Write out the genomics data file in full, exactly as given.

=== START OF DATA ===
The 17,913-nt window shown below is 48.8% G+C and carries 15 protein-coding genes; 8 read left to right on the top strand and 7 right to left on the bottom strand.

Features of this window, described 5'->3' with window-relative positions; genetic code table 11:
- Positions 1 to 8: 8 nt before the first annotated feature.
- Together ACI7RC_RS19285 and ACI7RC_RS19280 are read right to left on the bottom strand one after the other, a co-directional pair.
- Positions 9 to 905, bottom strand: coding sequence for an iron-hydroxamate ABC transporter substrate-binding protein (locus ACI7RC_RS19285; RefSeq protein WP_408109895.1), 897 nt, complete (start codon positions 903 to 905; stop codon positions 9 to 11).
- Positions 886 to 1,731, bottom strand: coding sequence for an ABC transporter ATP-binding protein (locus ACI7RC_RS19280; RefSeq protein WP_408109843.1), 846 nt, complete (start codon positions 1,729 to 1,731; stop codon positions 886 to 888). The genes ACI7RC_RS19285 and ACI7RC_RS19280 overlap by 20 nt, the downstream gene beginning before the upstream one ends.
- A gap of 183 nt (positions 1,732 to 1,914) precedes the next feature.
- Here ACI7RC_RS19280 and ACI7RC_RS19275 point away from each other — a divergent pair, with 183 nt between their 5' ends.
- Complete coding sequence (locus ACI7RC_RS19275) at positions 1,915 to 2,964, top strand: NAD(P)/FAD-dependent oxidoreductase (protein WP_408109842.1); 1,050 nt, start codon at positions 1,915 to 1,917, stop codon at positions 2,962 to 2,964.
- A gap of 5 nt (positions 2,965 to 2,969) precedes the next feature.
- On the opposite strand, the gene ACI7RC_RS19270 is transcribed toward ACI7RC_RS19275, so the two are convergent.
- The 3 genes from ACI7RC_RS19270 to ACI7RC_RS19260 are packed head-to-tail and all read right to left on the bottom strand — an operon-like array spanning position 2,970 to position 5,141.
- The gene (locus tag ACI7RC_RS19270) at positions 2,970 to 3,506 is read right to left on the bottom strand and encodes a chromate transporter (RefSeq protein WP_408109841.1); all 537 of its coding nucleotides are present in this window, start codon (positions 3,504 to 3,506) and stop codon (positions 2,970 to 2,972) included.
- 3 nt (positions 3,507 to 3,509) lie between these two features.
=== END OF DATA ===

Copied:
The 17,913-nt window shown below is 48.8% G+C and carries 15 protein-coding genes; 8 read left to right on the top strand and 7 right to left on the bottom strand.

Features of this window, described 5'->3' with window-relative positions; genetic code table 11:
- Positions 1 to 8: 8 nt before the first annotated feature.
- Together ACI7RC_RS19285 and ACI7RC_RS19280 are read right to left on the bottom strand one after the other, a co-directional pair.
- Positions 9 to 905, bottom strand: coding sequence for an iron-hydroxamate ABC transporter substrate-binding protein (locus ACI7RC_RS19285; RefSeq protein WP_408109895.1), 897 nt, complete (start codon positions 903 to 905; stop codon positions 9 to 11).
- Positions 886 to 1,731, bottom strand: coding sequence for an ABC transporter ATP-binding protein (locus ACI7RC_RS19280; RefSeq protein WP_408109843.1), 846 nt, complete (start codon positions 1,729 to 1,731; stop codon positions 886 to 888). The genes ACI7RC_RS19285 and ACI7RC_RS19280 overlap by 20 nt, the downstream gene beginning before the upstream one ends.
- A gap of 183 nt (positions 1,732 to 1,914) precedes the next feature.
- Here ACI7RC_RS19280 and ACI7RC_RS19275 point away from each other — a divergent pair, with 183 nt between their 5' ends.
- Complete coding sequence (locus ACI7RC_RS19275) at positions 1,915 to 2,964, top strand: NAD(P)/FAD-dependent oxidoreductase (protein WP_408109842.1); 1,050 nt, start codon at positions 1,915 to 1,917, stop codon at positions 2,962 to 2,964.
- A gap of 5 nt (positions 2,965 to 2,969) precedes the next feature.
- On the opposite strand, the gene ACI7RC_RS19270 is transcribed toward ACI7RC_RS19275, so the two are convergent.
- The 3 genes from ACI7RC_RS19270 to ACI7RC_RS19260 are packed head-to-tail and all read right to left on the bottom strand — an operon-like array spanning position 2,970 to position 5,141.
- The gene (locus tag ACI7RC_RS19270) at positions 2,970 to 3,506 is read right to left on the bottom strand and encodes a chromate transporter (RefSeq protein WP_408109841.1); all 537 of its coding nucleotides are present in this window, start codon (positions 3,504 to 3,506) and stop codon (positions 2,970 to 2,972) included.
- 3 nt (positions 3,507 to 3,509) lie between these two features.